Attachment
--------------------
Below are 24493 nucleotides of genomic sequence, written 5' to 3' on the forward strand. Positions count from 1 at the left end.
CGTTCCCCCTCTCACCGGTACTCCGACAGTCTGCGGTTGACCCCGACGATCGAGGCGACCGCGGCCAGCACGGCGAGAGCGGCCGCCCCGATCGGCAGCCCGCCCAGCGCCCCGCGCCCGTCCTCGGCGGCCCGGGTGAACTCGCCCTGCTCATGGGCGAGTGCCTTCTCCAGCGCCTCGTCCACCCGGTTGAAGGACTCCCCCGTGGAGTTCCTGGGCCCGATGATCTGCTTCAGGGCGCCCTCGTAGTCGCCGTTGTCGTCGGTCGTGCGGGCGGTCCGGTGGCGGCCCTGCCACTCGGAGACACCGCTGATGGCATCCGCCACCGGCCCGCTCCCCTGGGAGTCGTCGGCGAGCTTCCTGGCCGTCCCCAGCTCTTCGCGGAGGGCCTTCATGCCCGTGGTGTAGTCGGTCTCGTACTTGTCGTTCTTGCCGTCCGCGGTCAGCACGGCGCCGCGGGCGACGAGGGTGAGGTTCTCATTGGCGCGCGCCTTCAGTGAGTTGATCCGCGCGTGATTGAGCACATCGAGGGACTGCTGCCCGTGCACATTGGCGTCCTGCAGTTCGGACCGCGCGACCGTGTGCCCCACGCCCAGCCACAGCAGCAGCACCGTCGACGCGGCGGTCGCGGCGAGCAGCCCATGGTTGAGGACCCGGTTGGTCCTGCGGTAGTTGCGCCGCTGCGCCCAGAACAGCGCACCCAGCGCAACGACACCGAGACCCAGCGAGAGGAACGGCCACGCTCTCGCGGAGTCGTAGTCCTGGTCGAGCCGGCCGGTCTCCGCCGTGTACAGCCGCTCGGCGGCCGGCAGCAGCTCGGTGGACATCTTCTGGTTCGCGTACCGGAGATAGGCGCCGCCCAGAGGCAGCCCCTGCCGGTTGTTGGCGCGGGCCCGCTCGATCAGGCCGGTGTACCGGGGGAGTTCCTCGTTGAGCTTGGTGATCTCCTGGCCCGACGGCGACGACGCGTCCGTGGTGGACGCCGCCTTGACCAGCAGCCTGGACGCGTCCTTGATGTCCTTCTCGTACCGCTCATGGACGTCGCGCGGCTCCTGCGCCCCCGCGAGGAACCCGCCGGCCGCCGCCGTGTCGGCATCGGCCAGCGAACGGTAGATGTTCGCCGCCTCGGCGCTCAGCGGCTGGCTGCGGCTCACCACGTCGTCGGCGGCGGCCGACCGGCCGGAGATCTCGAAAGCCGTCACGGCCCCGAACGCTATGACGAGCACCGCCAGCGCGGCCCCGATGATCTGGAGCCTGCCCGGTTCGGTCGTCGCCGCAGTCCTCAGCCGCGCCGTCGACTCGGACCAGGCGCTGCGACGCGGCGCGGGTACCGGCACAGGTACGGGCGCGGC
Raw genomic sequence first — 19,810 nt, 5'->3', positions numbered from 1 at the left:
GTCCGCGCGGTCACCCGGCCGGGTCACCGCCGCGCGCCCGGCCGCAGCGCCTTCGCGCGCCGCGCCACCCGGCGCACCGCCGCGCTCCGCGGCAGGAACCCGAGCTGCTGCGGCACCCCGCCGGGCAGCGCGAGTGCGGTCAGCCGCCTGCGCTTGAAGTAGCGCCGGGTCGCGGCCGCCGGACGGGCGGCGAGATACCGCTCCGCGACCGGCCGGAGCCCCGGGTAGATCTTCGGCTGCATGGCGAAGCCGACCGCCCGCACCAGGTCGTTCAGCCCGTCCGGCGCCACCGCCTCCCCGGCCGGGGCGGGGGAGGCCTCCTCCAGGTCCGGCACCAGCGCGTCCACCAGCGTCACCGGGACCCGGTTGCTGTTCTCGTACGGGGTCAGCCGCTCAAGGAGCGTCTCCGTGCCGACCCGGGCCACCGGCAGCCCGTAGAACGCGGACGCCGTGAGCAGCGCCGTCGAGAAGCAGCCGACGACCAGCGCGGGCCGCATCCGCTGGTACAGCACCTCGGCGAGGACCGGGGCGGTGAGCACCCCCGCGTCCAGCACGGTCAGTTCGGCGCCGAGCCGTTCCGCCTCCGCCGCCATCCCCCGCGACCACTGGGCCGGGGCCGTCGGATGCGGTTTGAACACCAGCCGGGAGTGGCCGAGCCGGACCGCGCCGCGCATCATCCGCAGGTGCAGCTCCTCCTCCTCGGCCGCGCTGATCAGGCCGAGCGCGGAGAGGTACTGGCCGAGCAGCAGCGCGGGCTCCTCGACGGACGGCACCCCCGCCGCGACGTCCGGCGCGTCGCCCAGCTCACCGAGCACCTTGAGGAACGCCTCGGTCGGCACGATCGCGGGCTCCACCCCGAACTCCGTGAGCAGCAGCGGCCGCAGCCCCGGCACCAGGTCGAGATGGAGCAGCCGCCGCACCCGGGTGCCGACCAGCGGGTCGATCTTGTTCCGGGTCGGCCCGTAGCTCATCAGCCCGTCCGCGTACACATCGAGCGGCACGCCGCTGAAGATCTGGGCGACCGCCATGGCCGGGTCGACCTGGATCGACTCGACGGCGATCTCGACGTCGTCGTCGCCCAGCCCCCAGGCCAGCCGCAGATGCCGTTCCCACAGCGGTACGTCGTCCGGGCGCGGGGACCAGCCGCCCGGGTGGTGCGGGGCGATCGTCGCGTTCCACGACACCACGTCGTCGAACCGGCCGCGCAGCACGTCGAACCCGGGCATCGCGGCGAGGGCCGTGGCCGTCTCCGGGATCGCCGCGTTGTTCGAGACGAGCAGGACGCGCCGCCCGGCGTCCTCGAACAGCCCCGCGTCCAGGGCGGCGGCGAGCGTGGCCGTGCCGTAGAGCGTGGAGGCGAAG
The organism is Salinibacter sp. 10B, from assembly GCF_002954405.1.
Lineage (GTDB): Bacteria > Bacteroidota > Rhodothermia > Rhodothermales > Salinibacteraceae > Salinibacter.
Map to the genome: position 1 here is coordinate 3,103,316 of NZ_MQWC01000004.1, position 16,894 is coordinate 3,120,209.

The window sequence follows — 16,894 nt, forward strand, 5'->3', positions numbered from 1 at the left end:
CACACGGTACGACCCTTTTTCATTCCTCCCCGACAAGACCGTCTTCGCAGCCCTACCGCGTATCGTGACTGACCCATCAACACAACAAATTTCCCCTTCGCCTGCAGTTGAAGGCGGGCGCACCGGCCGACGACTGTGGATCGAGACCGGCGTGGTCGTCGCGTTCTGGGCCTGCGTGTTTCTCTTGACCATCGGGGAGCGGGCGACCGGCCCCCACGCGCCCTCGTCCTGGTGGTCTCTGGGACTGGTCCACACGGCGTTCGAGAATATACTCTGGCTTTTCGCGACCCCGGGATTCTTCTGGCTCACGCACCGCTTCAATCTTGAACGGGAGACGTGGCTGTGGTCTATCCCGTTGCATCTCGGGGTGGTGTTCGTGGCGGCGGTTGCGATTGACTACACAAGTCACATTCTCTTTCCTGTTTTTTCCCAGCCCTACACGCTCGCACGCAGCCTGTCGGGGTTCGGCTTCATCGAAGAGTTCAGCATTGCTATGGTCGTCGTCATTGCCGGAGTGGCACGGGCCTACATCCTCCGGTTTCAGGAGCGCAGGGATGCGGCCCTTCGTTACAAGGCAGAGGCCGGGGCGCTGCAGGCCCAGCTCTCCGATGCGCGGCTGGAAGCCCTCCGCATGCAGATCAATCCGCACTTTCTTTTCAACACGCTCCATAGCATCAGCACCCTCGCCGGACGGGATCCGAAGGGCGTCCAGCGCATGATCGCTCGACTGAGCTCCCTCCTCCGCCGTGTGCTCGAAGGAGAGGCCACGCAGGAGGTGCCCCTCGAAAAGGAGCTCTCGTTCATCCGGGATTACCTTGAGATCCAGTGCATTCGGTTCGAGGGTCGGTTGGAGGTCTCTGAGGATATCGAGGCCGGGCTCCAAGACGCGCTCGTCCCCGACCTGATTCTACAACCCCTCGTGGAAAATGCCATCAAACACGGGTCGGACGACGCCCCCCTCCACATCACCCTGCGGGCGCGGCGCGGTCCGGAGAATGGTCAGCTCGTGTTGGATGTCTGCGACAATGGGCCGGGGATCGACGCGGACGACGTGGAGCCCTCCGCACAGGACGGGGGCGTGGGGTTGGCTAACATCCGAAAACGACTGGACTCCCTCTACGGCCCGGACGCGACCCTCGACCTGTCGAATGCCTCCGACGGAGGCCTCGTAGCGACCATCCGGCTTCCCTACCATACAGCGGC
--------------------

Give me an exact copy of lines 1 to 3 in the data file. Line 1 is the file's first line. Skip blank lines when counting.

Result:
Below are 24493 nucleotides of genomic sequence, written 5' to 3' on the forward strand. Positions count from 1 at the left end.
CGTTCCCCCTCTCACCGGTACTCCGACAGTCTGCGGTTGACCCCGACGATCGAGGCGACCGCGGCCAGCACGGCGAGAGCGGCCGCCCCGATCGGCAGCCCGCCCAGCGCCCCGCGCCCGTCCTCGGCGGCCCGGGTGAACTCGCCCTGCTCATGGGCGAGTGCCTTCTCCAGCGCCTCGTCCACCCGGTTGAAGGACTCCCCCGTGGAGTTCCTGGGCCCGATGATCTGCTTCAGGGCGCCCTCGTAGTCGCCGTTGTCGTCGGTCGTGCGGGCGGTCCGGTGGCGGCCCTGCCACTCGGAGACACCGCTGATGGCATCCGCCACCGGCCCGCTCCCCTGGGAGTCGTCGGCGAGCTTCCTGGCCGTCCCCAGCTCTTCGCGGAGGGCCTTCATGCCCGTGGTGTAGTCGGTCTCGTACTTGTCGTTCTTGCCGTCCGCGGTCAGCACGGCGCCGCGGGCGACGAGGGTGAGGTTCTCATTGGCGCGCGCCTTCAGTGAGTTGATCCGCGCGTGATTGAGCACATCGAGGGACTGCTGCCCGTGCACATTGGCGTCCTGCAGTTCGGACCGCGCGACCGTGTGCCCCACGCCCAGCCACAGCAGCAGCACCGTCGACGCGGCGGTCGCGGCGAGCAGCCCATGGTTGAGGACCCGGTTGGTCCTGCGGTAGTTGCGCCGCTGCGCCCAGAACAGCGCACCCAGCGCAACGACACCGAGACCCAGCGAGAGGAACGGCCACGCTCTCGCGGAGTCGTAGTCCTGGTCGAGCCGGCCGGTCTCCGCCGTGTACAGCCGCTCGGCGGCCGGCAGCAGCTCGGTGGACATCTTCTGGTTCGCGTACCGGAGATAGGCGCCGCCCAGAGGCAGCCCCTGCCGGTTGTTGGCGCGGGCCCGCTCGATCAGGCCGGTGTACCGGGGGAGTTCCTCGTTGAGCTTGGTGATCTCCTGGCCCGACGGCGACGACGCGTCCGTGGTGGACGCCGCCTTGACCAGCAGCCTGGACGCGTCCTTGATGTCCTTCTCGTACCGCTCATGGACGTCGCGCGGCTCCTGCGCCCCCGCGAGGAACCCGCCGGCCGCCGCCGTGTCGGCATCGGCCAGCGAACGGTAGATGTTCGCCGCCTCGGCGCTCAGCGGCTGGCTGCGGCTCACCACGTCGTCGGCGGCGGCCGACCGGCCGGAGATCTCGAAAGCCGTCACGGCCCCGAACGCTATGACGAGCACCGCCAGCGCGGCCCCGATGATCTGGAGCCTGCCCGGTTCGGTCGTCGCCGCAGTCCTCAGCCGCGCCGTCGACTCGGACCAGGCGCTGCGACGCGGCGCGGGTACCGGCACAGGTACGGGCGCGGC
Raw genomic sequence first — 19,810 nt, 5'->3', positions numbered from 1 at the left: